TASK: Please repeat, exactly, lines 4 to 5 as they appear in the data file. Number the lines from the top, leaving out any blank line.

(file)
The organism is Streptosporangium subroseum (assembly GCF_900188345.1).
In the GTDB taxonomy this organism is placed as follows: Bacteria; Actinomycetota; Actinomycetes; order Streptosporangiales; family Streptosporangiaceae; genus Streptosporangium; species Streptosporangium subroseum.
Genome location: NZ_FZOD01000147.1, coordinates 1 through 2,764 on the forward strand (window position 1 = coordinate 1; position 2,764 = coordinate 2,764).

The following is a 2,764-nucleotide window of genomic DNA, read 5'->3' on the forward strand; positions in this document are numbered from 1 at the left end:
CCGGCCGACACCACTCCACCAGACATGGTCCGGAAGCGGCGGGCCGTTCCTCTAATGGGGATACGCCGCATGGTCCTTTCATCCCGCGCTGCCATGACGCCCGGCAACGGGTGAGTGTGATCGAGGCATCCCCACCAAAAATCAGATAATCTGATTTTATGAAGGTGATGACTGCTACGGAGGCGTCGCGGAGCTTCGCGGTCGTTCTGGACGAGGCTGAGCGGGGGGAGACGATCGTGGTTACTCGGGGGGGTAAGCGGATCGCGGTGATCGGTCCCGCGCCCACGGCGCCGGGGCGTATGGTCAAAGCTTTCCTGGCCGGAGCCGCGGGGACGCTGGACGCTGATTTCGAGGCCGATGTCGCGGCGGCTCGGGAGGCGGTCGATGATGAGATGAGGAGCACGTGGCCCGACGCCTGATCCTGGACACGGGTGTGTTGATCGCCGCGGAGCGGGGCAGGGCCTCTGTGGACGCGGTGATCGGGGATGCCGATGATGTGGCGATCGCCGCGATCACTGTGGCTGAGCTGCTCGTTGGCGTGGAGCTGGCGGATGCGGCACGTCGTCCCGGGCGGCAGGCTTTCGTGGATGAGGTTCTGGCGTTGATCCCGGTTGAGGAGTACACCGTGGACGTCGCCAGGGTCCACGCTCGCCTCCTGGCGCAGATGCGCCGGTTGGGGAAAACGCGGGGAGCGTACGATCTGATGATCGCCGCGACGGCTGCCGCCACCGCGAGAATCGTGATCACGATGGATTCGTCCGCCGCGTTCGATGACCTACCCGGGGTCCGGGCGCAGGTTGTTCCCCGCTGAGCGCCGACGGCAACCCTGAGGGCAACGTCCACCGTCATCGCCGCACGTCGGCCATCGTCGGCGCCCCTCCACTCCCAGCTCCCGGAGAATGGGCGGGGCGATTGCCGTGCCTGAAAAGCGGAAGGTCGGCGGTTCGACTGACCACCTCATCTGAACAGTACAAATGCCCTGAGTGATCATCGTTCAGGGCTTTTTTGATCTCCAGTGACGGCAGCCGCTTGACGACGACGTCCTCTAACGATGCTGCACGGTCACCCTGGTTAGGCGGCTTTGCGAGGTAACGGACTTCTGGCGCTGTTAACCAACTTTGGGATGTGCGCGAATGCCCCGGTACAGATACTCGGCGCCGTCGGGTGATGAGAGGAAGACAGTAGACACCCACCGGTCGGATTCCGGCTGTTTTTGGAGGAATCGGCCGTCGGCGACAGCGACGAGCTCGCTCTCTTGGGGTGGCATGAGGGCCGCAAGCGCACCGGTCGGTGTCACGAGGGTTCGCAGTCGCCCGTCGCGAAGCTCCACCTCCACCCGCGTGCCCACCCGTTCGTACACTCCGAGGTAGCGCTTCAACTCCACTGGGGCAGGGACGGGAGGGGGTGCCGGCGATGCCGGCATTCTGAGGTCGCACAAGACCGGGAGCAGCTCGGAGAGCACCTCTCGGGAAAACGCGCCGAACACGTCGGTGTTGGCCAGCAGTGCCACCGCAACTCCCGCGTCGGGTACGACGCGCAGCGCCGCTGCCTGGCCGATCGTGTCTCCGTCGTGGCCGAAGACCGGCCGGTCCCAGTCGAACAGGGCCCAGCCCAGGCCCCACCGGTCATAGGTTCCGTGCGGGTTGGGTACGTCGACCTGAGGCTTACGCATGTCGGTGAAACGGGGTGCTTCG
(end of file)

The following is a 2,764-nucleotide window of genomic DNA, read 5'->3' on the forward strand; positions in this document are numbered from 1 at the left end:
CCGGCCGACACCACTCCACCAGACATGGTCCGGAAGCGGCGGGCCGTTCCTCTAATGGGGATACGCCGCATGGTCCTTTCATCCCGCGCTGCCATGACGCCCGGCAACGGGTGAGTGTGATCGAGGCATCCCCACCAAAAATCAGATAATCTGATTTTATGAAGGTGATGACTGCTACGGAGGCGTCGCGGAGCTTCGCGGTCGTTCTGGACGAGGCTGAGCGGGGGGAGACGATCGTGGTTACTCGGGGGGGTAAGCGGATCGCGGTGATCGGTCCCGCGCCCACGGCGCCGGGGCGTATGGTCAAAGCTTTCCTGGCCGGAGCCGCGGGGACGCTGGACGCTGATTTCGAGGCCGATGTCGCGGCGGCTCGGGAGGCGGTCGATGATGAGATGAGGAGCACGTGGCCCGACGCCTGATCCTGGACACGGGTGTGTTGATCGCCGCGGAGCGGGGCAGGGCCTCTGTGGACGCGGTGATCGGGGATGCCGATGATGTGGCGATCGCCGCGATCACTGTGGCTGAGCTGCTCGTTGGCGTGGAGCTGGCGGATGCGGCACGTCGTCCCGGGCGGCAGGCTTTCGTGGATGAGGTTCTGGCGTTGATCCCGGTTGAGGAGTACACCGTGGACGTCGCCAGGGTCCACGCTCGCCTCCTGGCGCAGATGCGCCGGTTGGGGAAAACGCGGGGAGCGTACGATCTGATGATCGCCGCGACGGCTGCCGCCACCGCGAGAATCGTGATCACGATGGATTCGTCCGCCGCGTTCGATGACCTACCCGGGGTCCGGGCGCAGGTTGTTCCCCGCTGAGCGCCGACGGCAACCCTGAGGGCAACGTCCACCGTCATCGCCGCACGTCGGCCATCGTCGGCGCCCCTCCACTCCCAGCTCCCGGAGAATGGGCGGGGCGATTGCCGTGCCTGAAAAGCGGAAGGTCGGCGGTTCGACTGACCACCTCATCTGAACAGTACAAATGCCCTGAGTGATCATCGTTCAGGGCTTTTTTGATCTCCAGTGACGGCAGCCGCTTGACGACGACGTCCTCTAACGATGCTGCACGGTCACCCTGGTTAGGCGGCTTTGCGAGGTAACGGACTTCTGGCGCTGTTAACCAACTTTGGGATGTGCGCGAATGCCCCGGTACAGATACTCGGCGCCGTCGGGTGATGAGAGGAAGACAGTAGACACCCACCGGTCGGATTCCGGCTGTTTTTGGAGGAATCGGCCGTCGGCGACAGCGACGAGCTCGCTCTCTTGGGGTGGCATGAGGGCCGCAAGCGCACCGGTCGGTGTCACGAGGGTTCGCAGTCGCCCGTCGCGAAGCTCCACCTCCACCCGCGTGCCCACCCGTTCGTACACTCCGAGGTAGCGCTTCAACTCCACTGGGGCAGGGACGGGAGGGGGTGCCGGCGATGCCGGCATTCTGAGGTCGCACAAGACCGGGAGCAGCTCGGAGAGCACCTCTCGGGAAAACGCGCCGAACACGTCGGTGTTGGCCAGCAGTGCCACCGCAACTCCCGCGTCGGGTACGACGCGCAGCGCCGCTGCCTGGCCGATCGTGTCTCCGTCGTGGCCGAAGACCGGCCGGTCCCAGTCGAACAGGGCCCAGCCCAGGCCCCACCGGTCATAGGTTCCGTGCGGGTTGGGTACGTCGACCTGAGGCTTACGCATGTCGGTGAAACGGGGTGCTTCG